In the News: Identifying fake news requires actively open-minded thinking

June 20, 2023 | Hamilton, ON
Contributed by The Suburban

Social media on display with fake news and hoax information. Searching on tablet, pad, phone or smartphone screen in hand. Abstract concept of news titles broadcasting 3d illustration.

The spread of fake news over social media networks is often described as a threat to democracy, one that has corroded our faith in our institutions and deepened divisions within societies. But why are so many people quick to believe it?

A new paper led by a Concordia researcher and published in the Journal Information & Management provides insight into why people fail to identify fake news and offers a potential method to help them detect it.

The study’s authors are Mahdi Mirhoseini, an assistant professor in the Department of Supply Chain and Business Technology Management at the John Molson School of Business, and his co-authors Spencer Early, Nour El Shamy and Khaled Hassanein from McMaster University. They write that people who display what is known as actively open-minded thinking (AOT) — that is, actively seeking out information that may contradict one’s pre-existing beliefs — are more likely to correctly identify a fake headline. They also note that showing people that they are falling for fake news helps them avoid it in the future.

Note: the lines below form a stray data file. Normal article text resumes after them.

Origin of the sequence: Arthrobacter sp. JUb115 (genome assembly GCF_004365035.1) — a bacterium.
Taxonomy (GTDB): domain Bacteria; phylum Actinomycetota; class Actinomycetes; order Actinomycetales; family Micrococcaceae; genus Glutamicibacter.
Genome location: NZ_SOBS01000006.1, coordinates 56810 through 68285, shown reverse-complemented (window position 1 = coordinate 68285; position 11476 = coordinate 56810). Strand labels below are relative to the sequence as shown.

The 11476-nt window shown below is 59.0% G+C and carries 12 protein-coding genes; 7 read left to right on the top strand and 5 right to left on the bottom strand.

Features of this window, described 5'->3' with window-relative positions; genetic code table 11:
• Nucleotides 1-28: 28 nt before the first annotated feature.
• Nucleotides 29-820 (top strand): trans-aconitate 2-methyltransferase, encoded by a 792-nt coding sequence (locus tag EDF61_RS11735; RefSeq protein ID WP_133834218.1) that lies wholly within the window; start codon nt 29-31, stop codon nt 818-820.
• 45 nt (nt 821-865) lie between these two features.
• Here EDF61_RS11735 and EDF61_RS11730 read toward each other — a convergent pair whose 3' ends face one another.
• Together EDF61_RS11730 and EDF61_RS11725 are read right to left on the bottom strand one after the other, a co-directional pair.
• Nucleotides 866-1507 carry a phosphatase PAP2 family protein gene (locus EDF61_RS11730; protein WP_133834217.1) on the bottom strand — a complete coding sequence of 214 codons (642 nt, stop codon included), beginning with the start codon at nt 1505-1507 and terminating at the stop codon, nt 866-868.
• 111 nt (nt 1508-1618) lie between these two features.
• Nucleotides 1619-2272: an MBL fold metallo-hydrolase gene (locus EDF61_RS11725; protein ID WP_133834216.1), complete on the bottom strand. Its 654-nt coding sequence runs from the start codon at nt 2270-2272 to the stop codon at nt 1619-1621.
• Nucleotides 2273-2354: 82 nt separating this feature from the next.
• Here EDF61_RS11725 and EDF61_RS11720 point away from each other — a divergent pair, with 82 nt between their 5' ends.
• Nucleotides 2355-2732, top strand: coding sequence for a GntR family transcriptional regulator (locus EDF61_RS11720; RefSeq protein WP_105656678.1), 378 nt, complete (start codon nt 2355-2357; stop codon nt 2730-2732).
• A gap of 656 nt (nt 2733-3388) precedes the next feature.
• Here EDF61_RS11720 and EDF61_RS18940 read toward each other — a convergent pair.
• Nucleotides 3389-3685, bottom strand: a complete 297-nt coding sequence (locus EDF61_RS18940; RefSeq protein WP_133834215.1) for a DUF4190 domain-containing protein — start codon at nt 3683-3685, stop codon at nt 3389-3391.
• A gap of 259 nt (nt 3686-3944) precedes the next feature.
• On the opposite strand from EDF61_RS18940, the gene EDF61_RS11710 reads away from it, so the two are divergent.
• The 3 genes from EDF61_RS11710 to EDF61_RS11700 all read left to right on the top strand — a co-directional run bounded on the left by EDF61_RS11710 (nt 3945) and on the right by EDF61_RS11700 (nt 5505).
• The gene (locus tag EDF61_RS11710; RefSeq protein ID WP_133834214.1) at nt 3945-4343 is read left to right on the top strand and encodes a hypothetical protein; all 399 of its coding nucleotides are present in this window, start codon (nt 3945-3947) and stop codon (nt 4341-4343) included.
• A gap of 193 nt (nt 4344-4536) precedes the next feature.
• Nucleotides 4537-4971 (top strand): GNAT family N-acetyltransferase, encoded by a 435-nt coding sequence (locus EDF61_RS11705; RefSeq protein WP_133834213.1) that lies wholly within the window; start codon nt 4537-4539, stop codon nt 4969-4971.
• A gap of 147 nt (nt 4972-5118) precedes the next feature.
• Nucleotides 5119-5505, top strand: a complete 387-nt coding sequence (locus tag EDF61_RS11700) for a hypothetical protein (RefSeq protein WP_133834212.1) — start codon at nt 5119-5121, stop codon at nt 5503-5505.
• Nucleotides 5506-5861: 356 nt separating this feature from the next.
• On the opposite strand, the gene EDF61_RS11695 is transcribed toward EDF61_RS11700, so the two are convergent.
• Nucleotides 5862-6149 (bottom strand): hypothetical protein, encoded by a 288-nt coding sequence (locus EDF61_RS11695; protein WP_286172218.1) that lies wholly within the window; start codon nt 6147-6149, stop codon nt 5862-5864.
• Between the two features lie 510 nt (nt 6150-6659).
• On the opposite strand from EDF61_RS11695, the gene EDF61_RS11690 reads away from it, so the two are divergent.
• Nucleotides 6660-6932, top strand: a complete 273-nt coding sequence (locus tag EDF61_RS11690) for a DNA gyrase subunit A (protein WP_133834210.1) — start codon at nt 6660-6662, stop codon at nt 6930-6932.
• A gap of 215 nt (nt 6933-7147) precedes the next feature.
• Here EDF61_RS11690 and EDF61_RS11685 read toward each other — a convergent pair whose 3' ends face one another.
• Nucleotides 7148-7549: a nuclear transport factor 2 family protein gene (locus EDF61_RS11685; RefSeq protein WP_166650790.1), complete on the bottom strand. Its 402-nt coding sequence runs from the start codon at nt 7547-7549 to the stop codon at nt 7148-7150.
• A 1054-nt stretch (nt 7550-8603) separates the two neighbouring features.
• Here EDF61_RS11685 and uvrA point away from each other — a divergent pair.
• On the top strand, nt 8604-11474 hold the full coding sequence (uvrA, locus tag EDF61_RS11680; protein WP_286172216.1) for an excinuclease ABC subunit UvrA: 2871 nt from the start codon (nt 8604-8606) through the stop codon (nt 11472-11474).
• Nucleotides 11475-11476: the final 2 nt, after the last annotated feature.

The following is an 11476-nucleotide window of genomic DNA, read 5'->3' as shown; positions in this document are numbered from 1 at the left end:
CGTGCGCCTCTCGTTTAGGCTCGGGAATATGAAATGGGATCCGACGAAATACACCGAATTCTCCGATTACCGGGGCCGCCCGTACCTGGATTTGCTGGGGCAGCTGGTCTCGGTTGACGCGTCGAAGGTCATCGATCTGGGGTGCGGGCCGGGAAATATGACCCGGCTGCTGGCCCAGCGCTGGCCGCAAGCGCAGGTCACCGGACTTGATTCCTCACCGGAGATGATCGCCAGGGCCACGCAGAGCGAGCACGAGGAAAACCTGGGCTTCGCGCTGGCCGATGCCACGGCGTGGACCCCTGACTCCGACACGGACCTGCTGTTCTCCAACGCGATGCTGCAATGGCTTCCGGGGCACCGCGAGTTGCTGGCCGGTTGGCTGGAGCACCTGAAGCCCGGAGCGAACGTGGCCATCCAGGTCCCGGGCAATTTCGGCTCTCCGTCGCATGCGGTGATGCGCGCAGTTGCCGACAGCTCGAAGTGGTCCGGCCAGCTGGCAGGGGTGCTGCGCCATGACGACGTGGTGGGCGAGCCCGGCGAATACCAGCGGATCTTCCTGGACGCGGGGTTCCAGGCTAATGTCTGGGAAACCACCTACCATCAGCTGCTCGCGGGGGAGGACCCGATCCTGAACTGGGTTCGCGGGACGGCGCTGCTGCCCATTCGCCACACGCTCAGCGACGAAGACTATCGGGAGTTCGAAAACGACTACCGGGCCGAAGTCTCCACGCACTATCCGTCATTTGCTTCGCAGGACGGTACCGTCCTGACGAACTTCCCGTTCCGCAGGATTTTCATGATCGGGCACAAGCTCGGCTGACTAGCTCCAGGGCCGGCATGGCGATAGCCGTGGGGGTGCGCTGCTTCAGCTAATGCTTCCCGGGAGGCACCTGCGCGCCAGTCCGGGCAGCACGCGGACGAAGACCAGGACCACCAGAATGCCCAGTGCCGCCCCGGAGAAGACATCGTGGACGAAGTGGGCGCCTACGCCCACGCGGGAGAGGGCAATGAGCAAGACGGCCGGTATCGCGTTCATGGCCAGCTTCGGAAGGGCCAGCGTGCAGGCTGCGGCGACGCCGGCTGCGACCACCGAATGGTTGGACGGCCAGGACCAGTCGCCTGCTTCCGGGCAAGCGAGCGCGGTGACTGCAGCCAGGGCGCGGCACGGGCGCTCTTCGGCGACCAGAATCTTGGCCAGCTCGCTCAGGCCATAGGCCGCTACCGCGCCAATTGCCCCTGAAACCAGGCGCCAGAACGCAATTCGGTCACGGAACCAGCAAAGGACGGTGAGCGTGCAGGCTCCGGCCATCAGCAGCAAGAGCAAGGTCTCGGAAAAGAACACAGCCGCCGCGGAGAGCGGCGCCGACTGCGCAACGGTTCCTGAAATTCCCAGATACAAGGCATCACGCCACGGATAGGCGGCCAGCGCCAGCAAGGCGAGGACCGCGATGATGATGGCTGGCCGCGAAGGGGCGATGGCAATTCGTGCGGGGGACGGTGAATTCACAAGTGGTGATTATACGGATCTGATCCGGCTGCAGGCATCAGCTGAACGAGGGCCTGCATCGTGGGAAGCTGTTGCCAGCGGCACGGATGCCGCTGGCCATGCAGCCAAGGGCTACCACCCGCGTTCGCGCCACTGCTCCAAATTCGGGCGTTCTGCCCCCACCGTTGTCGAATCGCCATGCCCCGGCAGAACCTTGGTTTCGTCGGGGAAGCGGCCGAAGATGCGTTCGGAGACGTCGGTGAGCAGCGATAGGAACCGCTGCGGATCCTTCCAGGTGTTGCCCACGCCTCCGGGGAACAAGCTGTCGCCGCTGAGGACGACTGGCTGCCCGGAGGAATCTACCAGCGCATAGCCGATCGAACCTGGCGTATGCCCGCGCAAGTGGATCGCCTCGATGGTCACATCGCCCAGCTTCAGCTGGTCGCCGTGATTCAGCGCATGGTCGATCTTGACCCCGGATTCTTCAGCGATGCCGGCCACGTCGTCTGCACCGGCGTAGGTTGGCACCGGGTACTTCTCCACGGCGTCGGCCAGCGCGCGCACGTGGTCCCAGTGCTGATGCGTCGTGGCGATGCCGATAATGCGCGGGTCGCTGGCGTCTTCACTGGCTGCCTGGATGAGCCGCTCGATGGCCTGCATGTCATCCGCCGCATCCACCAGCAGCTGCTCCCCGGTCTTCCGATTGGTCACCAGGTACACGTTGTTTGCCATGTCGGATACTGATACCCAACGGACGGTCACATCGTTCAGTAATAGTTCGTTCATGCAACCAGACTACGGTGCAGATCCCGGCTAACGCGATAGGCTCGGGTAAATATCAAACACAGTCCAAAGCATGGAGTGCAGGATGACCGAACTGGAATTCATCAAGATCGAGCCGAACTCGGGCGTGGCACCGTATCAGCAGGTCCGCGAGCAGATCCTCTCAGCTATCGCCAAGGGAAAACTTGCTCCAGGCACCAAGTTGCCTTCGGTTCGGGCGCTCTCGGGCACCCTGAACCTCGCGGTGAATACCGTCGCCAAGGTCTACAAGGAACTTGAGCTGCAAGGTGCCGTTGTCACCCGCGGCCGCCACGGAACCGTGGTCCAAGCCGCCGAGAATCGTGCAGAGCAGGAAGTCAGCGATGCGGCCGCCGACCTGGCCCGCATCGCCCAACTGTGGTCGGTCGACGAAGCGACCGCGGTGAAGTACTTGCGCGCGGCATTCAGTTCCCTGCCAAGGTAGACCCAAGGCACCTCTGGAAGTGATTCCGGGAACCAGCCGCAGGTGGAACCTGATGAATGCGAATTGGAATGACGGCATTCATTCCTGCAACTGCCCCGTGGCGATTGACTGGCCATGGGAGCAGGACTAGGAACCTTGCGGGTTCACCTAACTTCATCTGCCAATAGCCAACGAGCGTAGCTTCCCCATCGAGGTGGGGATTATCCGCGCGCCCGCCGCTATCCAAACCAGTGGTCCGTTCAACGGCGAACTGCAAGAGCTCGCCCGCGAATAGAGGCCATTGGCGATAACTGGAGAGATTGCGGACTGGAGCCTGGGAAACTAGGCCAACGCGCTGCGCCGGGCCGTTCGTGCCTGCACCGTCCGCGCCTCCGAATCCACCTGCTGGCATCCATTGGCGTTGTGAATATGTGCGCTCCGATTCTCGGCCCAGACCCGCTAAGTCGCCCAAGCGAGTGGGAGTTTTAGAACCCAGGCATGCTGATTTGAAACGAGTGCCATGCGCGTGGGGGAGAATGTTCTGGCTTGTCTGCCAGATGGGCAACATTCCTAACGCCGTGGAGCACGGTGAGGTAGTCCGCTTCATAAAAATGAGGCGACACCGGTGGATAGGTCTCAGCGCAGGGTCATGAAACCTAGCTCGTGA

“We wanted to compare two sometimes competing theories that explain why people believe fake information,” Mirhoseini says. “The first is classical reasoning, which says that people who think critically will eventually arrive at the truth. The second is motivated reasoning, which says that people will remain agents of their ideology no matter how much cognitive effort they spend. They will justify the evidence based on a way that is consistent with their ideology.”

Read the full article published in The Suburban.

Khaled Hassanein

Dean, DeGroote School of Business
Professor, Information Systems

Dr. Khaled Hassanein began his term as dean of the DeGroote School of Business at McMaster University July 1, 2021. He is a professor of information systems and the past associate dean of graduate studies and research for the School. Between 2017 and 2021, he served as the director of the McMaster Digital Transformation Research Centre, and McMaster’s SSHRC Leader. His interdisciplinary research spans the areas of digital transformation, data analytics, e-Health, artificial intelligence, decision support systems, and neuro-information systems. His research is supported through funding from federal (SSHRC, NSERC, CFI), provincial (ORDCF, ORF-MRI) and private sector sources. He has published over 130 peer-reviewed articles in leading journals and conferences and has received thousands of citations.

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